Frame Media Reinvents Itself as Thinking Screen, Goes After Larger “Connected Screen” Market

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content to devices other than its trademark soft-sided appliance, since the widgets depend on Adobe’s Flash video format, which most other connected screens can’t handle. Thinking Screen’s data, by contrast, is delivered using the Media RSS format, created by Yahoo in 2004 and used by thousands of content publishers.

Thinking Screen also has a network of content and manufacturing partners that would be hard for any other company to match, Phillips says. “The barrier to entry is about partnerships on the content side and more importantly on the screen manufacturer side,” he says. “As we create a critical mass of users, the revenue from advertising is shared with both content providers and screen manufacturers, so there is a stream now that encourages the screen partners to make sure that FrameChannel is enabled on their devices.”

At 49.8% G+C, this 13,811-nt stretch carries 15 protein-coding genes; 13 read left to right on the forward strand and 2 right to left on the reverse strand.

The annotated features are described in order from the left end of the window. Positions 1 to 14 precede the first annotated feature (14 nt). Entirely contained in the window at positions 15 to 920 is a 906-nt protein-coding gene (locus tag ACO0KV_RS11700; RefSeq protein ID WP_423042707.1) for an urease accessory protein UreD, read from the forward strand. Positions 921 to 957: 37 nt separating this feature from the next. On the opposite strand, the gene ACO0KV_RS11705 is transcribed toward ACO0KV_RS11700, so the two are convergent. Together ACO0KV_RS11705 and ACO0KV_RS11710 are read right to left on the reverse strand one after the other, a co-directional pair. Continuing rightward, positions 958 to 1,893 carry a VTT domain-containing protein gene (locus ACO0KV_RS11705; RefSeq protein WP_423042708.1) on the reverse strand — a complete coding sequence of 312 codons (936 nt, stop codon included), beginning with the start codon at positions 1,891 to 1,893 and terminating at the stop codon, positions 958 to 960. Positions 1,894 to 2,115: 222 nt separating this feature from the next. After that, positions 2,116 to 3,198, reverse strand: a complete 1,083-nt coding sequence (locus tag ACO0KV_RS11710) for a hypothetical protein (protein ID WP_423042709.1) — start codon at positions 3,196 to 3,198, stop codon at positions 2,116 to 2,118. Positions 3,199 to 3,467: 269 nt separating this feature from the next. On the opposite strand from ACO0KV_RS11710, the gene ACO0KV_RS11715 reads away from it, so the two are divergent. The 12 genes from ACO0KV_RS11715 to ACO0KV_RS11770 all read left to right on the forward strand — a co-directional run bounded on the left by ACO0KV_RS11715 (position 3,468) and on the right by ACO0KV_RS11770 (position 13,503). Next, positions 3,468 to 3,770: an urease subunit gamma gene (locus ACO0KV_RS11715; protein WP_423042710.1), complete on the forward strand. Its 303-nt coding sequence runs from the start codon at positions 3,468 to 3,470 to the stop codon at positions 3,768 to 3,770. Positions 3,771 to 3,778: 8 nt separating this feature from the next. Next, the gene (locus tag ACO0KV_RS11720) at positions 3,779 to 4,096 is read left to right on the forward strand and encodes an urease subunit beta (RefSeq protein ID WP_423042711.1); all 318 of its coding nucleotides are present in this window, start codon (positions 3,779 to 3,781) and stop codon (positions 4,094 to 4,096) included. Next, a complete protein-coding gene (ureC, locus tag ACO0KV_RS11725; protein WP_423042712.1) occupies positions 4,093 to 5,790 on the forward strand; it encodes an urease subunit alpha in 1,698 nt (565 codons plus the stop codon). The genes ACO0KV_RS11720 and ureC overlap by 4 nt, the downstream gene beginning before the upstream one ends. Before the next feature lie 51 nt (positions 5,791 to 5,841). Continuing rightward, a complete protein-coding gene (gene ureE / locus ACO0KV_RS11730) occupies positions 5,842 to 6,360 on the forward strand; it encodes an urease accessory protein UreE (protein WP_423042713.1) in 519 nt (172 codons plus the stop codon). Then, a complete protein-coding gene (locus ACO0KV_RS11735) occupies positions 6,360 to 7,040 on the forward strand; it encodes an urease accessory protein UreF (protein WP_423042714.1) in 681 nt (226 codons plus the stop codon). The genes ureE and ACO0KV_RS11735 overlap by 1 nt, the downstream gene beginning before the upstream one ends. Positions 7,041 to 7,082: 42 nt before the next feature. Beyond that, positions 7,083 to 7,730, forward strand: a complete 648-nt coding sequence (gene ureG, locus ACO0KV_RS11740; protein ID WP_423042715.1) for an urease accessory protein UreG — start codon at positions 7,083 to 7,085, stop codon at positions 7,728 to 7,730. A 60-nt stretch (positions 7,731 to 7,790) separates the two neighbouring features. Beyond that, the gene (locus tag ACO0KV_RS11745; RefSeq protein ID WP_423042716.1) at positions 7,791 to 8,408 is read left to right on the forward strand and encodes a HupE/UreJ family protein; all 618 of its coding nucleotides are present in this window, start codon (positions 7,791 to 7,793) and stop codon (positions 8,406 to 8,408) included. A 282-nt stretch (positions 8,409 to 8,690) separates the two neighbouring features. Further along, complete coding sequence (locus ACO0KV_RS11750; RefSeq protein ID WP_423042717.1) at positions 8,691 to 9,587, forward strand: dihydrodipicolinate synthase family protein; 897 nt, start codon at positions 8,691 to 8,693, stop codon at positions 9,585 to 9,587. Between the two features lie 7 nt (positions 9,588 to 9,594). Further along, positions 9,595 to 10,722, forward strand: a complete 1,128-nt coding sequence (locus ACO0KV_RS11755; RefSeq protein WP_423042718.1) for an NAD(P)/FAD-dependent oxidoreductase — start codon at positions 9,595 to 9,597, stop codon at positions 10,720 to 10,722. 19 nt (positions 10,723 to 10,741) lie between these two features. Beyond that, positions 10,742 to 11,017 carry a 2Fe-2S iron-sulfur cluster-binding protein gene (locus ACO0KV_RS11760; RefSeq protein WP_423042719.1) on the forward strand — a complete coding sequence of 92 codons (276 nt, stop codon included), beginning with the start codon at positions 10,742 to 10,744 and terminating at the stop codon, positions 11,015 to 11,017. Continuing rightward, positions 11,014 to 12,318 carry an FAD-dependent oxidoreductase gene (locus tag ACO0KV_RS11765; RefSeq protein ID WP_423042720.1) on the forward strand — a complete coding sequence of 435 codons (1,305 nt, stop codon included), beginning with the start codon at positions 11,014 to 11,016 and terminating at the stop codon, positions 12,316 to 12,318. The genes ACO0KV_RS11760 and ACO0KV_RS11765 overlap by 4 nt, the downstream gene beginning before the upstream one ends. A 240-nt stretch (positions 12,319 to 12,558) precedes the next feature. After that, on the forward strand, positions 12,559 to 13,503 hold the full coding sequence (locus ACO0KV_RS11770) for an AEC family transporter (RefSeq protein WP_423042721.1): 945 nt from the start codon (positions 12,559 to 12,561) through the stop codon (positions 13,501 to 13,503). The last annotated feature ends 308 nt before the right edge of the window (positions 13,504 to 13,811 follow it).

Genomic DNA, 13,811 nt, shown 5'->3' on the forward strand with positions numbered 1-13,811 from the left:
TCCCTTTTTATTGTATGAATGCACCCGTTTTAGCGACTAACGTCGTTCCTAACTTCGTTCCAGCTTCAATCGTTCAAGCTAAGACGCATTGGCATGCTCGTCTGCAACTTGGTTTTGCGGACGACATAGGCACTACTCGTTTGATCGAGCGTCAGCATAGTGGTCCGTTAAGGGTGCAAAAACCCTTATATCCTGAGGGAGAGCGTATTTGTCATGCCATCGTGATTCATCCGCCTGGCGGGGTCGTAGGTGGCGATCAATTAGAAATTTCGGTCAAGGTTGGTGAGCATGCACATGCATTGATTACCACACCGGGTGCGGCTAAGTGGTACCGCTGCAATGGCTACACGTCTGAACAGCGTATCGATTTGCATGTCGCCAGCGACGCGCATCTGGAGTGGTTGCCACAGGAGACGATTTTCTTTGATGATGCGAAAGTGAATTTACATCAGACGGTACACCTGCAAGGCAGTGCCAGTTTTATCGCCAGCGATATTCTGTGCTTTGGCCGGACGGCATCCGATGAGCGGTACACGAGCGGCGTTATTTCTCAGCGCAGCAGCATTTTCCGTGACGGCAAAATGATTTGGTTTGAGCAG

Two new products set to emerge from Thinking Screens in the coming months are designed to widen the service’s appeal to consumers. One is a line of inexpensive digital frames dedicated to a single type of content—examples might include a frame that just shows celebrity news from People magazine or news and scores for the Boston Red Sox.

The other is a selection of 35,000 channels aggregating local information. For example, Phillips says, “You could have a Hopkinton, Massachusetts channel, where we’ve licensed content from local news sources, traffic, weather, relevant sports scores, stock quotes for companies, lottery numbers, a Twitter feed from your state representative—everything to do with Hopkinton. So you can imagine watching the Today show at seven in the morning and as a picture-in-picture experience you’re also getting your local town’s feed.”

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Wade Roush is a freelance science and technology journalist and the producer and host of the podcast Soonish. Follow @soonishpodcast

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